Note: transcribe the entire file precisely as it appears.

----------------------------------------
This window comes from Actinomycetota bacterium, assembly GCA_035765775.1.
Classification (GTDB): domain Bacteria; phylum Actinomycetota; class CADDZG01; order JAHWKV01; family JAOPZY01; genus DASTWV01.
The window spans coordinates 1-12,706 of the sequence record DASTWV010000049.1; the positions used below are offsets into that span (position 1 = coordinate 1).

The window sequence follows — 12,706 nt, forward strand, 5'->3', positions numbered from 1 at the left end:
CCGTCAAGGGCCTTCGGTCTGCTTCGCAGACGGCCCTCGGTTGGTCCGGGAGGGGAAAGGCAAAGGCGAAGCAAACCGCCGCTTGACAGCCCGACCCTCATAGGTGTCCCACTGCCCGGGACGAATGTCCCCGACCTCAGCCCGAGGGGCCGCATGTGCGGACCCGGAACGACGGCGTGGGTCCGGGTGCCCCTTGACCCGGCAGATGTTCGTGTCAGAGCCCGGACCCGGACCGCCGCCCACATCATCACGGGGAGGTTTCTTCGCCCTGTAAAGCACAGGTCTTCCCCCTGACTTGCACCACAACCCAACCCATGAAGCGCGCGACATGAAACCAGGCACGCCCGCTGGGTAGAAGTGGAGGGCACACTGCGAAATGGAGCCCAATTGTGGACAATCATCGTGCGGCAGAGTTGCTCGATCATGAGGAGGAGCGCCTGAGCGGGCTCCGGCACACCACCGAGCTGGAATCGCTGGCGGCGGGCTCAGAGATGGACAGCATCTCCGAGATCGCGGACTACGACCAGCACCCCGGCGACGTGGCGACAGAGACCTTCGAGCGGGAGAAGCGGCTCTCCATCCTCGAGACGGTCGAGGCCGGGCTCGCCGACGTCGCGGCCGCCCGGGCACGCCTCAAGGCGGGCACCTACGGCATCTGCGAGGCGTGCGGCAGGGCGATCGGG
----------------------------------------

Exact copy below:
This window comes from Actinomycetota bacterium, assembly GCA_035765775.1.
Classification (GTDB): domain Bacteria; phylum Actinomycetota; class CADDZG01; order JAHWKV01; family JAOPZY01; genus DASTWV01.
The window spans coordinates 1-12,706 of the sequence record DASTWV010000049.1; the positions used below are offsets into that span (position 1 = coordinate 1).

The window sequence follows — 12,706 nt, forward strand, 5'->3', positions numbered from 1 at the left end:
CCGTCAAGGGCCTTCGGTCTGCTTCGCAGACGGCCCTCGGTTGGTCCGGGAGGGGAAAGGCAAAGGCGAAGCAAACCGCCGCTTGACAGCCCGACCCTCATAGGTGTCCCACTGCCCGGGACGAATGTCCCCGACCTCAGCCCGAGGGGCCGCATGTGCGGACCCGGAACGACGGCGTGGGTCCGGGTGCCCCTTGACCCGGCAGATGTTCGTGTCAGAGCCCGGACCCGGACCGCCGCCCACATCATCACGGGGAGGTTTCTTCGCCCTGTAAAGCACAGGTCTTCCCCCTGACTTGCACCACAACCCAACCCATGAAGCGCGCGACATGAAACCAGGCACGCCCGCTGGGTAGAAGTGGAGGGCACACTGCGAAATGGAGCCCAATTGTGGACAATCATCGTGCGGCAGAGTTGCTCGATCATGAGGAGGAGCGCCTGAGCGGGCTCCGGCACACCACCGAGCTGGAATCGCTGGCGGCGGGCTCAGAGATGGACAGCATCTCCGAGATCGCGGACTACGACCAGCACCCCGGCGACGTGGCGACAGAGACCTTCGAGCGGGAGAAGCGGCTCTCCATCCTCGAGACGGTCGAGGCCGGGCTCGCCGACGTCGCGGCCGCCCGGGCACGCCTCAAGGCGGGCACCTACGGCATCTGCGAGGCGTGCGGCAGGGCGATCGGG